Buses aren't cool

| | Comments (5) | TrackBacks (0)

James Lileks asks a reasonable question:

But what if we could move the same number of people for 25% of the cost? Would it be acceptable if the ride took 25% longer? I'm talking about buses. (Again.) Light rail is much nicer than buses, of course, and that's why people want the state to spend huge sums of money on the project. It's simply cool to see a light rail train sliding up to the new high-tech station; it's not cool to see a bus lumber up to the curb chuffing and sighing, disgorging passengers by a busted bench and a bent sign. Light rail makes people feel modern and urban and part of a smart, well-managed community, and that's why we're willing to spend billions on these lines, even at the expense of other transit options. It's all emotional.

Via Dustbury. You can read my recent UTW column about rail transit here.

0 TrackBacks

Listed below are links to blogs that reference this entry: Buses aren't cool.

TrackBack URL for this entry: http://www.batesline.com/cgi-bin/mt/mt-tb.cgi/3506


Paul Tay said:

Yeah, but, what if the bus stops were re-designed to meet some emotional need? Hey, how about re-designing the buses? Why do they have to be just big boxes on wheels? Because of the government subsidy. Tulsa Transit has NO profit motive to innovate to meet market needs.

Hey, let's expand your call for privately-operated jitneys. Let's DE-regulate transit. It worked great for the airlines. Can't see why Downtown businesses should be barred from operating their own bus service to bring new customers to their eating establishments.

Before Black Wall Street burned, a very profitable, private bus system rolled the cheap kitchen help to work in the oil homes south of Tulsa's 38th Parallel. Tulsa Transit evolved from that business. Suppose you check into it.

S. Lee Author Profile Page said:

The perfect public transportation system was clearly displayed back in 1976 in Logan's Run. You know this would have caught on had the evil, wicked auto industry not killed it off.

If it were up to me, I'd have designated go-kart lanes. Now, wouldn't that be fun?

tphile said:

Your article (in UTW) makes some very good points. However, I don't think the reasons people want to explore light-rail are as simple as you, or Mr. Lileks purport. I certainly agree it is not to be jumped into lightly. And I also agree light-rail is probably not the promised land. But I disagree that people want it because it is "hip/cool" or because it is an emotional thing. Rather, buses jam up the congested road traffic. My guess would be that some people see light-rail as a means of dealing with that concern.

Jeff Shaw Author Profile Page said:

No way a light rail would work here. No way to make it convienient enough. If you are in your car going to the train stop, why dont' you just stay in your car, and drive in? It's only a 30 minute drive from anywhere in Tulsa.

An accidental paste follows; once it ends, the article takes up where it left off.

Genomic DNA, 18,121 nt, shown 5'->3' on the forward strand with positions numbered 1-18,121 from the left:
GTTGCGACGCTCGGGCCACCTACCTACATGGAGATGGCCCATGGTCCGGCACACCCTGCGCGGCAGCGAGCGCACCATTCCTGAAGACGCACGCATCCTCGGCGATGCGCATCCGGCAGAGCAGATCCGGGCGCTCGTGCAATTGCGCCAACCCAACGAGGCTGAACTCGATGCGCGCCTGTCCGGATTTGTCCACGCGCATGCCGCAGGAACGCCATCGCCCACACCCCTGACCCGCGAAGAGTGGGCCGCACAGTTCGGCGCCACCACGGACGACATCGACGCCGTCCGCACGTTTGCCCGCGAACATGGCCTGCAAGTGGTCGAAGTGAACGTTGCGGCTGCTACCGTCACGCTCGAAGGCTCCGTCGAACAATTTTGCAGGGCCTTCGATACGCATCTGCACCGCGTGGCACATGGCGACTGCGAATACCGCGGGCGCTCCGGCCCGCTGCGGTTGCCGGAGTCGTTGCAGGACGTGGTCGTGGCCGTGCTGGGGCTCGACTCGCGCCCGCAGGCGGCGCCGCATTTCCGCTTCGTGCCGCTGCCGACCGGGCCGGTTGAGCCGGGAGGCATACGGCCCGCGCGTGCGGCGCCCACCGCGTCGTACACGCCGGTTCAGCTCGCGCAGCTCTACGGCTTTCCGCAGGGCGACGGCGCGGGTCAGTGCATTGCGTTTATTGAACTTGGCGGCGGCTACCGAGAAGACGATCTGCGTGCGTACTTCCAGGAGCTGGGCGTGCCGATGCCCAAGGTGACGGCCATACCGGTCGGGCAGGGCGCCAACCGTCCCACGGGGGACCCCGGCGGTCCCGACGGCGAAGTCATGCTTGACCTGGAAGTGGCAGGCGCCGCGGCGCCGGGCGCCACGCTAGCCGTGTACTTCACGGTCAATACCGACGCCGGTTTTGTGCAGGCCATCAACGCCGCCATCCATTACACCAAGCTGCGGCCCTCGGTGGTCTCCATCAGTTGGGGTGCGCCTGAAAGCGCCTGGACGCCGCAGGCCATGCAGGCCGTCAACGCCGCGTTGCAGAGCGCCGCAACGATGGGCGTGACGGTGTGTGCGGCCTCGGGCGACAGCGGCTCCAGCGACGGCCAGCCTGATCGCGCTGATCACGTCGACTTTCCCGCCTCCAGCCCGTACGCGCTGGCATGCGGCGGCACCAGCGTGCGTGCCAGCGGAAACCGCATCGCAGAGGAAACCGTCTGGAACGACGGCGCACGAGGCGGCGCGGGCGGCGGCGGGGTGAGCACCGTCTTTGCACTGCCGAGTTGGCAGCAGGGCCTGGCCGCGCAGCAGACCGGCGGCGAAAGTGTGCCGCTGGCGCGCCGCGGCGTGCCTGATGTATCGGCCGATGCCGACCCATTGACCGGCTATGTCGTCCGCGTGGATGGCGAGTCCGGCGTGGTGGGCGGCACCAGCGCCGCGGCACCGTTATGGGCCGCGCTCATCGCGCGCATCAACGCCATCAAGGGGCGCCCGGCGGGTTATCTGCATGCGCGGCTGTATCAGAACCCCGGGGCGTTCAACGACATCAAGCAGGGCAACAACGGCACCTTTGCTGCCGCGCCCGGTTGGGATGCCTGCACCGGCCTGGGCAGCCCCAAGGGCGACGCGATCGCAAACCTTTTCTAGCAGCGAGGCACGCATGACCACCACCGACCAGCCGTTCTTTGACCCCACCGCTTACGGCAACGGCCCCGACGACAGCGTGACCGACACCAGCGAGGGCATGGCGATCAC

The only way mass transit works in Tulsa is if its more convienient AND cost effective to pass up. It has to be both. Oh, and it helps if it is self-sufficient.

Buses are not cool. But they've been getting me back and forth to work for 3-4 years now. BTW, I own a 13 year old car, which shows little signs of going down real soon. I paid $7995 for that car in 1997. IMO, the car consumer is the sucker, spending $8-9K a year on auto costs.

manasclerk Author Profile Page said:

Of course, buses may not actually be all that inexpensive once all the numbers are added up.

Rail works well when people sleep in several communities but all work inside a single definable area, such as Chicago's Loop. The North End is attempting to put in a new rail line into Chicago that terminates in Valparaiso. There are many reasons for why the existing line, that runs along the lakeshore and through Gary ("We're the Nation's Murder Capital! Again!"), not least of which is the fact that, as I alluded to earlier, it runs through Gary.

Even with the fact that having rich people treat Porter county as bedroom community has richly benefited Chesterton to the north, it's hard to see that the US$1B for the new rail line is worth it. And I could really use that depot nearby.

But we have a central place that we need to go to. It won't help me get to McDonalds or Motorola or Sears, all of which are out in the western suburbs of Chicago. I can get to the financial centers in the Loop, but not out to the growth areas west of town.

Public transportation in America is doomed to mediocrity because it just isn't that useful without stricter zoning requirements that would limit where developers could build. Think the Netherlands. This is currently impossible because sprawl is our way of life and mass transit doesn't work all that well in sprawl.

Still, interesting post he has.

About this Entry

This page contains a single entry by Michael Bates published on January 21, 2008 5:02 PM.

State of the race was the previous entry in this blog.

Ezra Levant: "What a strange place Canada is" is the next entry in this blog.

Find recent content on the main index or look in the archives to find all content.



Subscribe to feed Subscribe to this blog's feed:
[What is this?]